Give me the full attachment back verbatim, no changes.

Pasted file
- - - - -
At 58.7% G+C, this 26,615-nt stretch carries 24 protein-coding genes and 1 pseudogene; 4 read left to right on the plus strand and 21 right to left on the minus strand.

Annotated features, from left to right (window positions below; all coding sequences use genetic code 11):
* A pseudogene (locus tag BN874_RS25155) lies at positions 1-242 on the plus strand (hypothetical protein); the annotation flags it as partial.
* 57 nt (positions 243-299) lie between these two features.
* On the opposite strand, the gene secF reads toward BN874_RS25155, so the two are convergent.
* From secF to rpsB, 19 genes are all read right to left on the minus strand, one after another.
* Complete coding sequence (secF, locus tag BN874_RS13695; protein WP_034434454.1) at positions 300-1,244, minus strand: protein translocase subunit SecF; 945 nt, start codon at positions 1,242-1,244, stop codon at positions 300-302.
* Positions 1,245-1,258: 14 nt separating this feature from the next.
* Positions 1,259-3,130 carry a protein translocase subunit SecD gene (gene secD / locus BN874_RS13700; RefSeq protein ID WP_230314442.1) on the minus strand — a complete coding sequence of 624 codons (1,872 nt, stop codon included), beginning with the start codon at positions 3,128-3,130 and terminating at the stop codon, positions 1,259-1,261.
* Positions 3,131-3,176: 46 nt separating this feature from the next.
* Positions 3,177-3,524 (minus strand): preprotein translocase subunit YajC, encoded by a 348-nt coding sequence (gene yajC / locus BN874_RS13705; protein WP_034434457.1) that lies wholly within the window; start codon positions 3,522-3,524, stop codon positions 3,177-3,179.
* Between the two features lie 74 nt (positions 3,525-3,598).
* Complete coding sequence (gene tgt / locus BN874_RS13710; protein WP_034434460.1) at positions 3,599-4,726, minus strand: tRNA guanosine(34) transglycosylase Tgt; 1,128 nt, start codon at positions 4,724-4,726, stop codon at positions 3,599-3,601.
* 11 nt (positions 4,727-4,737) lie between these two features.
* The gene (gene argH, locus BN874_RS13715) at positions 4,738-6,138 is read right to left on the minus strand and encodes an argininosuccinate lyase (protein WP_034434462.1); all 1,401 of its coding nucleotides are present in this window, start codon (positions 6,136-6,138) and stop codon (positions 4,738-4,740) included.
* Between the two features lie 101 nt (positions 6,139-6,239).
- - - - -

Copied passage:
At 58.7% G+C, this 26,615-nt stretch carries 24 protein-coding genes and 1 pseudogene; 4 read left to right on the plus strand and 21 right to left on the minus strand.

Annotated features, from left to right (window positions below; all coding sequences use genetic code 11):
* A pseudogene (locus tag BN874_RS25155) lies at positions 1-242 on the plus strand (hypothetical protein); the annotation flags it as partial.
* 57 nt (positions 243-299) lie between these two features.
* On the opposite strand, the gene secF reads toward BN874_RS25155, so the two are convergent.
* From secF to rpsB, 19 genes are all read right to left on the minus strand, one after another.
* Complete coding sequence (secF, locus tag BN874_RS13695; protein WP_034434454.1) at positions 300-1,244, minus strand: protein translocase subunit SecF; 945 nt, start codon at positions 1,242-1,244, stop codon at positions 300-302.
* Positions 1,245-1,258: 14 nt separating this feature from the next.
* Positions 1,259-3,130 carry a protein translocase subunit SecD gene (gene secD / locus BN874_RS13700; RefSeq protein ID WP_230314442.1) on the minus strand — a complete coding sequence of 624 codons (1,872 nt, stop codon included), beginning with the start codon at positions 3,128-3,130 and terminating at the stop codon, positions 1,259-1,261.
* Positions 3,131-3,176: 46 nt separating this feature from the next.
* Positions 3,177-3,524 (minus strand): preprotein translocase subunit YajC, encoded by a 348-nt coding sequence (gene yajC / locus BN874_RS13705; protein WP_034434457.1) that lies wholly within the window; start codon positions 3,522-3,524, stop codon positions 3,177-3,179.
* Between the two features lie 74 nt (positions 3,525-3,598).
* Complete coding sequence (gene tgt / locus BN874_RS13710; protein WP_034434460.1) at positions 3,599-4,726, minus strand: tRNA guanosine(34) transglycosylase Tgt; 1,128 nt, start codon at positions 4,724-4,726, stop codon at positions 3,599-3,601.
* 11 nt (positions 4,727-4,737) lie between these two features.
* The gene (gene argH, locus BN874_RS13715) at positions 4,738-6,138 is read right to left on the minus strand and encodes an argininosuccinate lyase (protein WP_034434462.1); all 1,401 of its coding nucleotides are present in this window, start codon (positions 6,136-6,138) and stop codon (positions 4,738-4,740) included.
* Between the two features lie 101 nt (positions 6,139-6,239).